Microsoft Security Engineer Warns “Those Of You Who Are Working On MMOGs, Organized Crime Is Already Looking At You!”

Video Game Law Blog

August 18, 2006

More than a little distress was caused this week when Microsoft security development engineer Dave Weinstein told developers at the Microsoft Gamefest that criminal elements are hacking into MMORPGs, stealing MMORPG account information, and selling it on the black market, effectively kidnapping and killing characters.

Weinstein outlined the following modus operandi taking advantage of chinks in a game's security software, criminals acquire account information and then illegally access accounts. Then, either the account information is sold on the black market or, more commonly, coveted in-game items and currency are stolen and turned into actual cash via online auction sites.

Virtual 'muggings"? also appear to be a problem in some MMOGs, where the aggressor uses software "bots" (thus making himself unbeatable) to beat up and then subsequently rob characters. The stolen virtual possessions were then exchanged for real cash. (see example here ). This, of course, is only possible in games where the victor of a fight can take the items of a fallen character, such is the case with Lineage II.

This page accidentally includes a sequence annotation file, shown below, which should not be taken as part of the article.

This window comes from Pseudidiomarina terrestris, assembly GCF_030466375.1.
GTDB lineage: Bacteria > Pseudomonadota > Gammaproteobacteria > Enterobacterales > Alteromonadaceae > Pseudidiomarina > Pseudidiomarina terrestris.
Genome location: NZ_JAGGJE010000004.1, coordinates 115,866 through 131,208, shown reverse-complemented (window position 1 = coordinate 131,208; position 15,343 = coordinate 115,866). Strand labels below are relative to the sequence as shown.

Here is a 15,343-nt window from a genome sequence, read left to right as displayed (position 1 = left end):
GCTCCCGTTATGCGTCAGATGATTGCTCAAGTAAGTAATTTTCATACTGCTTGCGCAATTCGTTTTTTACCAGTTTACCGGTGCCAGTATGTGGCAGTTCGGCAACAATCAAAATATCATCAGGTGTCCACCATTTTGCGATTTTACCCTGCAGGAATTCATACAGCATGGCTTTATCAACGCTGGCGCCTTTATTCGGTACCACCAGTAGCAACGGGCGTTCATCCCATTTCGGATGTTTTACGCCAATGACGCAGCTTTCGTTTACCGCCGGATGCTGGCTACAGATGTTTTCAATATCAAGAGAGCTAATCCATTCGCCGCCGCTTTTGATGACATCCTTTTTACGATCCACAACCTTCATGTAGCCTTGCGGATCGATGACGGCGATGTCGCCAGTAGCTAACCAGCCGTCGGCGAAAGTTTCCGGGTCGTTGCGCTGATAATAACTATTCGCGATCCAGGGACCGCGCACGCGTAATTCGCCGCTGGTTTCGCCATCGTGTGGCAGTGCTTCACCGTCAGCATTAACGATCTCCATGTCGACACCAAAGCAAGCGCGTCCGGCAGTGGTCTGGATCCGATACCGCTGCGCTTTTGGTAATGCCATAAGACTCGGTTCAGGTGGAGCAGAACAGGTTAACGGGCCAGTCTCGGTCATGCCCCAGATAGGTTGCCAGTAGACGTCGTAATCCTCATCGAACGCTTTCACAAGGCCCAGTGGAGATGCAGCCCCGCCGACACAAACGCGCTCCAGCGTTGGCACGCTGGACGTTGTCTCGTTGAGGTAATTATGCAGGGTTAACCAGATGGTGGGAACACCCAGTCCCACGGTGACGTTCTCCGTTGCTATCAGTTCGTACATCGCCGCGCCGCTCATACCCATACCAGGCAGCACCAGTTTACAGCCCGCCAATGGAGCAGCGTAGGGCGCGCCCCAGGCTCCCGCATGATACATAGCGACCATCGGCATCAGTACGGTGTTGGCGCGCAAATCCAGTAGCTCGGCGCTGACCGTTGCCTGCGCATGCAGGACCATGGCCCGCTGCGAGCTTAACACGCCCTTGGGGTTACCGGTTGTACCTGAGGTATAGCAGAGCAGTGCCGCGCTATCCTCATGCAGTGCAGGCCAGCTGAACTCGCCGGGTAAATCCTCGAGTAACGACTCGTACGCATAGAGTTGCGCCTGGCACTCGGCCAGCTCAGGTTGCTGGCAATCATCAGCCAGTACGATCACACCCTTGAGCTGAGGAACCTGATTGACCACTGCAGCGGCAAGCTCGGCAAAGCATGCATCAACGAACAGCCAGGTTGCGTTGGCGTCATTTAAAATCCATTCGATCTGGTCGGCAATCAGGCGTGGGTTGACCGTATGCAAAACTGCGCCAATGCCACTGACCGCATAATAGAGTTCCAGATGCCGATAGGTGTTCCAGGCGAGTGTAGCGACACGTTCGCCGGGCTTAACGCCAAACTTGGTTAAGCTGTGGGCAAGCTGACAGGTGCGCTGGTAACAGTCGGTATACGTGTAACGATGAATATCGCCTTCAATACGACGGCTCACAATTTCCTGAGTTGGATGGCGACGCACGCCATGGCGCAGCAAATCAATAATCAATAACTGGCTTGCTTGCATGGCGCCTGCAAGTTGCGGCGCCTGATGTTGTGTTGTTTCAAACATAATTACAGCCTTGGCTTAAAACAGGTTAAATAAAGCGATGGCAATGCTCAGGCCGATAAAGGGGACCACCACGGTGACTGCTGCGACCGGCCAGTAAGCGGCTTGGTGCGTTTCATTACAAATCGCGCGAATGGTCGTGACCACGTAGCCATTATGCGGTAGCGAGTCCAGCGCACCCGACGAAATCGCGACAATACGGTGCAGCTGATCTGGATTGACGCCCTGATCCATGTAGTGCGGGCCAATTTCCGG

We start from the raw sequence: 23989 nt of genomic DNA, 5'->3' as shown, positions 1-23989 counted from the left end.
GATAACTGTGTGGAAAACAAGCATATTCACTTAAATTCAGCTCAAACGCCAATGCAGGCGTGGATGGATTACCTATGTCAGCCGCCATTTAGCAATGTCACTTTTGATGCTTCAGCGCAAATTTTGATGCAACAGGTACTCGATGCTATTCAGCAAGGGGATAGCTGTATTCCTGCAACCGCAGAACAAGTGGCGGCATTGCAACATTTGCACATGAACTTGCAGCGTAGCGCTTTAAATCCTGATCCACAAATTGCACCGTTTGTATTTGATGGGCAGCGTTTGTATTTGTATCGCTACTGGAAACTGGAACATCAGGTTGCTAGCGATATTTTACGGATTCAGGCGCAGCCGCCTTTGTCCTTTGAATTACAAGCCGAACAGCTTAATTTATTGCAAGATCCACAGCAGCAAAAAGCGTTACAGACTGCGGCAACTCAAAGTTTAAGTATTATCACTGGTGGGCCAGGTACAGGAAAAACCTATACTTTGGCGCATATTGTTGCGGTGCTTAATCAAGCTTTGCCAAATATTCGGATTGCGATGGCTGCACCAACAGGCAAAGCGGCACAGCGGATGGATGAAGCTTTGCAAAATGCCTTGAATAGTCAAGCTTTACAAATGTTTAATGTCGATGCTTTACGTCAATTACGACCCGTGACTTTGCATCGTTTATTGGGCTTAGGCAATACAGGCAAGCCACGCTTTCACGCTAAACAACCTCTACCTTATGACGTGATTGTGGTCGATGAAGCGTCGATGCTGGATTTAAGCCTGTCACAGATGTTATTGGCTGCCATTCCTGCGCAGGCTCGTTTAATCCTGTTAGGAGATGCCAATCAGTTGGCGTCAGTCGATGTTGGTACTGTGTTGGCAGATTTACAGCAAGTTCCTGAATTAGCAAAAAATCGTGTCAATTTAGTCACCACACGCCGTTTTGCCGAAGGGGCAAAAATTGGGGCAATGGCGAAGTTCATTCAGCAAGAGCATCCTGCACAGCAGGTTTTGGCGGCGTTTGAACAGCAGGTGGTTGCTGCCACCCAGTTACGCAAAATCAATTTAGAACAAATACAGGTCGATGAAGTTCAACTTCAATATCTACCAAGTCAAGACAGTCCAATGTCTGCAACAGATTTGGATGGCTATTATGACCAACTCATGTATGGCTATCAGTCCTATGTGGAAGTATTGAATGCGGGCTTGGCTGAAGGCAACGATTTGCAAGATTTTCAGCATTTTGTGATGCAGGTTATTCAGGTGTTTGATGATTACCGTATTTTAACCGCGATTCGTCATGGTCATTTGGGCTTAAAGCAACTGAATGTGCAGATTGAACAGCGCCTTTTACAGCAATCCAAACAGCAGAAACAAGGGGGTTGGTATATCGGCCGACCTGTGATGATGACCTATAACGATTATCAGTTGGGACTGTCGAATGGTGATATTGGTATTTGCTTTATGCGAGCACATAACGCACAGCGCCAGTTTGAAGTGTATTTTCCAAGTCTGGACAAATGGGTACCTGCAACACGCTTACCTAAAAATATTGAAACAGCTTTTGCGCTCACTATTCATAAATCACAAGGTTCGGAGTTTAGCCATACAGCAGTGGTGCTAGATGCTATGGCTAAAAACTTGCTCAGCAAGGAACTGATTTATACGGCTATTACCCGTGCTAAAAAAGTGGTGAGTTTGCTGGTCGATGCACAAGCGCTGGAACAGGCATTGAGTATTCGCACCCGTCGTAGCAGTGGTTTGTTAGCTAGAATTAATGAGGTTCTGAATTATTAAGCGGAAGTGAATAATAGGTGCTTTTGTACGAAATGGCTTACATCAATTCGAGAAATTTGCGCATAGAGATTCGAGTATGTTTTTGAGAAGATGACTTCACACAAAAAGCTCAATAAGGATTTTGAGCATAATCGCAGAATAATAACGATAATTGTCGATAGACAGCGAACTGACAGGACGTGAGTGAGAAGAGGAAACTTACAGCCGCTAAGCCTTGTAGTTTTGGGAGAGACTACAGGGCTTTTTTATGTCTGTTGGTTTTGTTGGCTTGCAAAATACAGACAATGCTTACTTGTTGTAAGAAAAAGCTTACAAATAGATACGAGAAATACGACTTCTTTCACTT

MMOG and MMORPG players spend at lot of time creating and building up their characters. With monthly subscriptions to games like World of Warcraft (paid) and Guild Wars (free) bringing an unending flow of new adventures, players spend hundreds of hours completing quests, accumulating experience, and acquiring gold and items. "For a lot of the customers out there, there is more store value on their MMOG characters than there is on the credit card with which they pay for the account.", Weinstein said.

Though most MMOG publishers are aware of such problems, Weinstein underscored the fact that real-world authorities are often unresponsive to in-game theft. "The police are really good at understanding 'Someone stole my credit card and ran up a lot of money,'" he said. "It's a lot harder to get them to buy into, 'Someone stole my magic sword.'"

Late last year, Square Enix dealt with a similar issue by banning 800 people from playing Final Fantasy XI, after it was found out that they were auctioning 'stolen"? items.  Another good way for online gaming companies to protect themselves is to ensure their license agreements and online terms of use agreements adequately deal with potential liability issues such as cheating, hacking, viruses and service interruptions.

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